Father Bear and Bobby Bear - A Baba Indaba Children's Story - Howard B Famous - ebook

ISSN: 2397-9607 Issue 402In this 402nd  issue of the BABA INDABA’S CHILDREN'S STORIES series by Baba Indaba narrates the story of Bobby Bear and Father Bear.An allegory for teaching young children, young Bobby Bear starts to grow up and his father decides it’s time to teach him how to fend for himself. He learns all about foraging for corn, honey and fish from his wise and strong Father Bear. He also learns how to avoid danger in the form of wolves.Like all human children, he learns that despite being out all day, he has to still help around the house when he gets home. He also learns that when his mother calls in the morning it’s time to get up and that pulling the covers over his head and pretending he didn’t hear, does not change her message.He also puzzles over a cryptic message whispered in his ear!But what is the message and how is he going to decipher it?Well you’ll have to download and read the story to find out what the message is. Maybe you can decipher the message.Baba Indaba is a fictitious Zulu storyteller who narrates children's stories from around the world. Baba Indaba translates as "Father of Stories".Each issue also has a "WHERE IN THE WORLD - LOOK IT UP" section, where young readers are challenged to look up a place on a map somewhere in the world. The place, town or city is relevant to the story. HINT - use Google maps.See the 385+ Baba Indaba Children's stories on Google Play. Search for "Baba Indaba Children’s Stories" or using the ISSN "2397-9607" to get the full list.33% of the profit from the sale of this book will be donated to charities.INCLUDES LINKS TO DOWNLOAD 8 FREE STORIESTAGS:Baba Indaba, Father of Stories, Children’s, Folklore, Fairy, Folk, Tales, bedtime story, legends, storyteller, Bobby Bear, Father Bear, learn, lessons of life, corn, fish, honey, grow up, help, house, cryptic message

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Father Bear andBobby BearA Children’s Story

ByHoward B. FamousFULLY ILLUSTRATEDOriginally Published By Western Printing & Lithographing Co.Racine, Wis.[circa 1925]

Resurrected ByAbela Publishing, London[2017]Baba Indaba Children’s Stories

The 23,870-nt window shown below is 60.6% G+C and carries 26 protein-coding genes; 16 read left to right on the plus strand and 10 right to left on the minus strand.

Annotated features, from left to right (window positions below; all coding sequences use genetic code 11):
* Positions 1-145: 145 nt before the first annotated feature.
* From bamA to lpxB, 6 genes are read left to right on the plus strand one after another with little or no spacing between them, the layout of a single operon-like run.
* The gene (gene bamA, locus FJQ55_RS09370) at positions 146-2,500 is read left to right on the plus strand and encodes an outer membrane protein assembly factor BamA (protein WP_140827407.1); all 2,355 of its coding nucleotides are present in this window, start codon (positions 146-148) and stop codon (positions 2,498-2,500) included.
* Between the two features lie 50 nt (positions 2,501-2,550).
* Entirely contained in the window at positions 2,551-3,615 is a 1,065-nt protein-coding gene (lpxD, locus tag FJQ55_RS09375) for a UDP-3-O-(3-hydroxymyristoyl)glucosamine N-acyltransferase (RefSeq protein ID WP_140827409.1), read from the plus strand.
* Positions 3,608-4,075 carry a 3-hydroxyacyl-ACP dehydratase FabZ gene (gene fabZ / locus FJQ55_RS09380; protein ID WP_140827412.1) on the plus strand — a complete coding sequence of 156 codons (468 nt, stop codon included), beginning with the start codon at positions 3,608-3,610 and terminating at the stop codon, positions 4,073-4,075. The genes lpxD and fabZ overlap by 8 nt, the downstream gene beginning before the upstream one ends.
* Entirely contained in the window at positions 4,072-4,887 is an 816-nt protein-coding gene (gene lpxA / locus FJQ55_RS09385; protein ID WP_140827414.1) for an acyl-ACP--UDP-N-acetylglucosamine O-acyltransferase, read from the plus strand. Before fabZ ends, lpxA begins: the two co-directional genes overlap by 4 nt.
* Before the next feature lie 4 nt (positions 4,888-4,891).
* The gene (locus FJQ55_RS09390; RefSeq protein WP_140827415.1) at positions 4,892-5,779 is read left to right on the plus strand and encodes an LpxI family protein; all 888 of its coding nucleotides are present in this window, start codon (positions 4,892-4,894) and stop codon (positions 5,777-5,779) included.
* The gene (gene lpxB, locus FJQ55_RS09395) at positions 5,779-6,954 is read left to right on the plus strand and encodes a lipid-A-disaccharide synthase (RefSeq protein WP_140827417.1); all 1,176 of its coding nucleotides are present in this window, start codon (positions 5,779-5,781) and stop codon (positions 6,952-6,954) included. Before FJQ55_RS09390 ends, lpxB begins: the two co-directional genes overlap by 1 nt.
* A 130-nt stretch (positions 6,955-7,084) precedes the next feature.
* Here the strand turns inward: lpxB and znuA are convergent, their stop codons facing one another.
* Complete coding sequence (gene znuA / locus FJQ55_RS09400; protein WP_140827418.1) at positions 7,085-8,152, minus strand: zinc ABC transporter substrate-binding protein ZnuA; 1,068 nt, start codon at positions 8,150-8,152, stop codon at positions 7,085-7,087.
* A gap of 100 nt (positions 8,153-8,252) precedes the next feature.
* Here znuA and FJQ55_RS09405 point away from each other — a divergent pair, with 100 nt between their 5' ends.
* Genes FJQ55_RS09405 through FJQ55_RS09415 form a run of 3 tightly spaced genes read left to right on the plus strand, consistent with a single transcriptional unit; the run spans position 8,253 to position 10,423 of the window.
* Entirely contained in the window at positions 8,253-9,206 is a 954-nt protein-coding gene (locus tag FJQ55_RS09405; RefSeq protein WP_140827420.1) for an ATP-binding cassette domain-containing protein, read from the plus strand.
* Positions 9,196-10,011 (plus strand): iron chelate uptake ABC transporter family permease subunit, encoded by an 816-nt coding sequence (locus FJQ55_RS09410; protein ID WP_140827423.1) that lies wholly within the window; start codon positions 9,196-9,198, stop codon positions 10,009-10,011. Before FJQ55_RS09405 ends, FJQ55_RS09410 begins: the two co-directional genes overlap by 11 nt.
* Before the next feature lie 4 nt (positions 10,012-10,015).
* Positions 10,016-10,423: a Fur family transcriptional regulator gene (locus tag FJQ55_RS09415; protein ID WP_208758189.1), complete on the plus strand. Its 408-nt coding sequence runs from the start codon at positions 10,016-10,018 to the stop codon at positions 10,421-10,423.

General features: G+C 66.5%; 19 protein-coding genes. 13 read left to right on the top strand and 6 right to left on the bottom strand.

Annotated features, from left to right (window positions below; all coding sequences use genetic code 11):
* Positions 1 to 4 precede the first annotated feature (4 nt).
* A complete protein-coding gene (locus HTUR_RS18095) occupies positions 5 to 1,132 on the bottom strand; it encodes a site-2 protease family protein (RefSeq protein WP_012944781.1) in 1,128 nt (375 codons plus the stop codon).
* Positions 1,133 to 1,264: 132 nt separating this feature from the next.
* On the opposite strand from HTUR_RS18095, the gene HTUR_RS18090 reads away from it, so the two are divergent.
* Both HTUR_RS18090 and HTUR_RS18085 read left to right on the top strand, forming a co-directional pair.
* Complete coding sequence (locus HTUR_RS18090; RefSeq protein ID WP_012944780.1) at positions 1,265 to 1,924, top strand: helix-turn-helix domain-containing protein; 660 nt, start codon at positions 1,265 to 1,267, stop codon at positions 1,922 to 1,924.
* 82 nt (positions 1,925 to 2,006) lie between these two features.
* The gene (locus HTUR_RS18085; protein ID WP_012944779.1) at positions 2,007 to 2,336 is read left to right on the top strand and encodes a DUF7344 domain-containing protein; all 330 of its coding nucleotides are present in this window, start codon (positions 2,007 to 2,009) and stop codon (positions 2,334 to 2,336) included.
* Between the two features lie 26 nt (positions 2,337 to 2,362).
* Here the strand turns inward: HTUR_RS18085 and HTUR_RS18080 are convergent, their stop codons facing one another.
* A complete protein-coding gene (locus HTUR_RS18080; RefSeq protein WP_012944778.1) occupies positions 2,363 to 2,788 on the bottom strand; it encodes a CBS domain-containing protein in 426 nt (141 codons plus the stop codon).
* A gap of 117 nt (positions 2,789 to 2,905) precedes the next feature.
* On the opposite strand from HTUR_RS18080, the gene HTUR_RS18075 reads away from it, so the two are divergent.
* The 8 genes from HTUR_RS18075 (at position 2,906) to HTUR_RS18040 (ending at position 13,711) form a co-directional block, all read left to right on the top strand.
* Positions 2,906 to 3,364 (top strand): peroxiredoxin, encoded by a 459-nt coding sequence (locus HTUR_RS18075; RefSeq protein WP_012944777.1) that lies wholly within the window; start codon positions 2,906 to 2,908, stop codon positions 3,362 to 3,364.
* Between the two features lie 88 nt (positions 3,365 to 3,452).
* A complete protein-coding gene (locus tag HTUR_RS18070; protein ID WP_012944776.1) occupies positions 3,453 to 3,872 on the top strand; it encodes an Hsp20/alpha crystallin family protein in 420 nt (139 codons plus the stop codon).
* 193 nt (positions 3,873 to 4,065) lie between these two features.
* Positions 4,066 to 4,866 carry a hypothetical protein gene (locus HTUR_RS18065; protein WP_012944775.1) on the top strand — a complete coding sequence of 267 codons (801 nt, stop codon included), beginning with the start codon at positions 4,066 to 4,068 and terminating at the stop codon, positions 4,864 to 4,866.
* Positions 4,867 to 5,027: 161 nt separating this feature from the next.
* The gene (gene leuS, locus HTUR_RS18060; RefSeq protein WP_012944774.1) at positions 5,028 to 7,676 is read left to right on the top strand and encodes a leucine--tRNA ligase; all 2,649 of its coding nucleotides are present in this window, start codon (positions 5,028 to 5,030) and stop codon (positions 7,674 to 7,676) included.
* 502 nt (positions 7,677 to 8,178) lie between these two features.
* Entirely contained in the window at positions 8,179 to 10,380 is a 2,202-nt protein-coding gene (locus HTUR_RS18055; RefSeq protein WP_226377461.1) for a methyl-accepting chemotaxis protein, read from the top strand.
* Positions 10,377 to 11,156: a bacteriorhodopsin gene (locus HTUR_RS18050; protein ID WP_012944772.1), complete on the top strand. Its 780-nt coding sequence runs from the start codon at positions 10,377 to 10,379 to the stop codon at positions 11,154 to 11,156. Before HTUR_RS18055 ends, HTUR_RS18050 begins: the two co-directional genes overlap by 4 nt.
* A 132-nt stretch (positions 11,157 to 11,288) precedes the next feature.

Typographical arrangement of this edition

©Abela Publishing 2017

This book may not be reproduced in its current format

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of the publisher.

Abela Publishing,

London, United Kingdom


Baba Indaba Children’s Stories

ISSN 2397-9607

Issue 402





An Introduction to Baba Indaba

Baba Indaba, pronounced Baaba Indaaba, lived in Africa a long-long time ago. Indeed, this story was first told by Baba Indaba to the British settlers over 250 years ago in a place on the South East Coast of Africa called Zululand, which is now in a country now called South Africa.

In turn the British settlers wrote these stories down and they were brought back to England on sailing ships. From England they were in turn spread to all corners of the old British Empire, and then to the world.

In olden times the Zulu’s did not have computers, or iPhones, or paper, or even pens and pencils. So, someone was assigned to be the Wenxoxi Indaba (Wensosi Indaaba) – the Storyteller. It was his, or her, job to memorise all the tribe’s history, stories and folklore, which had been passed down from generation to generation for thousands of years. So, from the time he was a young boy, Baba Indaba had been apprenticed to the tribe’s Wenxoxi Indaba to learn the stories. Every day the Wenxoxi Indaba would narrate the stories and Baba Indaba would have to recite the story back to the Wenxoxi Indaba, word for word. In this manner he learned the stories of the Zulu nation.

In time the Wenxoxi Indaba grew old and when he could no longer see or hear, Baba Indaba became the next in a long line of Wenxoxi Indabas. So fond were the children of him that they continued to call him Baba Indaba – the Father of Stories.

When the British arrived in South Africa, he made it his job to also learn their stories. He did this by going to work at the docks at the Point in Port Natal at a place the Zulu people call Ethekwene (Eh-tek-weh-nee). Here he spoke to many sailors and ships captains. Captains of ships that sailed to the far reaches of the British Empire – Canada, Australia, India, Mauritius, the Caribbean and beyond.

He became so well known that ship’s crew would bring him a story every time they visited Port Natal. If they couldn’t, they would arrange to have someone bring it to him. This way his library of stories grew and grew until he was known far and wide as the keeper of stories – a true Wenxoxi Indaba of the world.

Baba Indaba believes the tale he is about to tell in this little book, and all the others he has learned, are the common property of Umntwana (Children) of every nation in the world - and so they are and have been ever since men and women began telling stories, thousands and thousands of years ago.

Location of KwaZulu-Natal (shaded in red)

Where in the World? Look it Up!

This next story was told to him by a traveller who heard it whan he passed through the town of Zarnesti. Can you find Zarnesti on a map? What country is it in?


Father Bear andBOBBY BEAR

A Children’s Fairy Tale

A story, a story

Let it come, let it go

A story, a story

From long, long ago!

Umntwana Izwa! which means Children Listen!

Umntwana, this story is from a long, long time ago and far, far away, from an expanse of land which is bordered by the Carpathian Mountains to the north, the Serbia and Hungary to the west, Bulgaria to the South and the Black Sea to the East. It stretches from the Pannonian Plain in the West, to the Danube Delta in the East. Today we call this land Romania. Our story goes thus………